Chemotherapy for vaginal cancer
Chemotherapy uses anticancer (cytotoxic) drugs to destroy cancer cells. It is sometimes used to treat vaginal cancer. Your healthcare team will consider your personal needs to plan the drugs, doses and schedules of chemotherapy. You may also receive other treatments.
Chemotherapy is given for different reasons. You may have chemotherapy to:
- shrink a tumour before surgery (called neoadjuvant chemotherapy)
- treat vaginal cancer that has come back
- treat melanoma of the vagina
- relieve pain or control the symptoms of advanced vaginal cancer (called palliative chemotherapy)
Chemotherapy is sometimes combined with radiation therapy to treat advanced vaginal cancer. This is called chemoradiation. The 2 treatments are given during the same time period.
Chemotherapy is usually a systemic therapy. This means that the drugs travel through the bloodstream to reach and destroy cancer cells all over the body, including those that may have broken away from the primary tumour in the vagina.
Chemotherapy drugs used for vaginal cancer
The most common chemotherapy drugs used to treat vaginal cancer are:
- 5-fluorouracil (5-FU, Adrucil)
- cisplatin (Platinol AQ)
- carboplatin (Paraplatin, Paraplatin AQ)
- mitomycin (Mutamycin)
- dacarbazine (DTIC)
- cyclophosphamide (Cytoxan, Procytox)
- bleomycin (Blenoxane)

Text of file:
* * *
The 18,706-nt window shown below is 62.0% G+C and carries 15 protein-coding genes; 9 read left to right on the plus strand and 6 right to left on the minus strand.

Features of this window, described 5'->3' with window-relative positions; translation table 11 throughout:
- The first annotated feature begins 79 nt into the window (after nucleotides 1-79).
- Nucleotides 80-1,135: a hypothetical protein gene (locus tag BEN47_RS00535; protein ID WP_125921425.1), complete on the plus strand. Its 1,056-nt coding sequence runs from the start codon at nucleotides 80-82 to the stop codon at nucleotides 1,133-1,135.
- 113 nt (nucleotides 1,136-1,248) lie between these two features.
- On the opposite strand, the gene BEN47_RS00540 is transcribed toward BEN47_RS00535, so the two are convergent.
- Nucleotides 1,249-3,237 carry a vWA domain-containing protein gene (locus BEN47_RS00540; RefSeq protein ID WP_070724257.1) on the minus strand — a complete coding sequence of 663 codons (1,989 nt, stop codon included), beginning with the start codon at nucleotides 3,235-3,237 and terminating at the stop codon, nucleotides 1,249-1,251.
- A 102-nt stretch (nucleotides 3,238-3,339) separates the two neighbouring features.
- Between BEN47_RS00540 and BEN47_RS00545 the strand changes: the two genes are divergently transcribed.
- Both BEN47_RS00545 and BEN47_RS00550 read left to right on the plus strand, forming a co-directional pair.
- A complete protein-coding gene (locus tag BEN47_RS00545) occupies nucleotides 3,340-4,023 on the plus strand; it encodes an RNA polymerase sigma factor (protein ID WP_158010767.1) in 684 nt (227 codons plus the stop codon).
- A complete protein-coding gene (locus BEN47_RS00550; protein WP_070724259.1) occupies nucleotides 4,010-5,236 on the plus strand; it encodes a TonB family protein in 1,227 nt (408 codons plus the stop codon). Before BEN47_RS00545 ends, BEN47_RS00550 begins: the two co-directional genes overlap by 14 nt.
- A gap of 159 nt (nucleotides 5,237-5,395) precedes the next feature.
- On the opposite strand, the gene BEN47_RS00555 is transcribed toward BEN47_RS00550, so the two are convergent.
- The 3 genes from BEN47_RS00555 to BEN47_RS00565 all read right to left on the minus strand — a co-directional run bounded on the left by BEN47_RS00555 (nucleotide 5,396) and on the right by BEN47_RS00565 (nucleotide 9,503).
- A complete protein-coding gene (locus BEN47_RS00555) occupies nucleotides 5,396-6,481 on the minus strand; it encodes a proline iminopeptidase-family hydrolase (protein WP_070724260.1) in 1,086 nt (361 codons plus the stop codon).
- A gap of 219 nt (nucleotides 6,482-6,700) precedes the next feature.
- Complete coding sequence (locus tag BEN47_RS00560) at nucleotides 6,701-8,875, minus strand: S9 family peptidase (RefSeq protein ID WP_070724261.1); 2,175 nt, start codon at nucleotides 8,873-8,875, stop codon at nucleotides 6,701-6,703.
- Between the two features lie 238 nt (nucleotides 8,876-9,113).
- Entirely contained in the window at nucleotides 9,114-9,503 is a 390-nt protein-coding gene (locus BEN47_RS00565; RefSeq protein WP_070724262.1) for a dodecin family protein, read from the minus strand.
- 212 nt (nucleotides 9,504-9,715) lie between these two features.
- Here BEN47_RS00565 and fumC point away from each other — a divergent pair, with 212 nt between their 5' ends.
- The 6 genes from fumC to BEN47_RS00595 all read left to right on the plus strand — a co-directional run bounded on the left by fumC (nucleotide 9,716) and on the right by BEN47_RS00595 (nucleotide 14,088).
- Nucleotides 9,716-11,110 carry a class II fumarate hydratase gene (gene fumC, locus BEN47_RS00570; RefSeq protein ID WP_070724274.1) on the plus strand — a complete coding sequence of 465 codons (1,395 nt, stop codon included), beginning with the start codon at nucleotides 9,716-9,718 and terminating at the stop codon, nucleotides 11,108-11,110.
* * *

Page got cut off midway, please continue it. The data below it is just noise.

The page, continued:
- paclitaxel (Taxol)
- docetaxel (Taxotere)
- vinblastine (Velbe)
- carmustine (BCNU)
Side effects can happen with any type of treatment for vaginal cancer, but everyone’s experience is different. Some women have many side effects. Other women have few or none at all.
Chemotherapy may cause side effects because it can damage healthy cells as it kills cancer cells. If you develop side effects, they can develop any time during, immediately after or a few days or weeks after chemotherapy. Sometimes late side effects develop months or years after chemotherapy. Most side effects go away on their own or can be treated, but some side effects may last a long time or become permanent.
Side effects of chemotherapy will depend mainly on the type of drug, the dose, how it’s given and your overall health. Some common side effects of chemotherapy drugs used for vaginal cancer are:
- low blood cell counts
- nausea and vomiting
- sore mouth and throat
- loss of appetite
- hair loss
- skin problems
Tell your healthcare team if you have these side effects or others you think might be from chemotherapy. The sooner you tell them of any problems, the sooner they can suggest ways to help you deal with them.
Information about specific cancer drugs
Details on specific drugs change regularly. Find out more about sources of drug information and where to get details on specific drugs.
Questions to ask about chemotherapy
Now I know that I will help someone with cancer even after I’m gone. It’s a footprint I want to leave behind me.
What’s the lifetime risk of getting cancer?
The latest Canadian Cancer Statistics report shows about half of Canadians are expected to be diagnosed with cancer in their lifetime.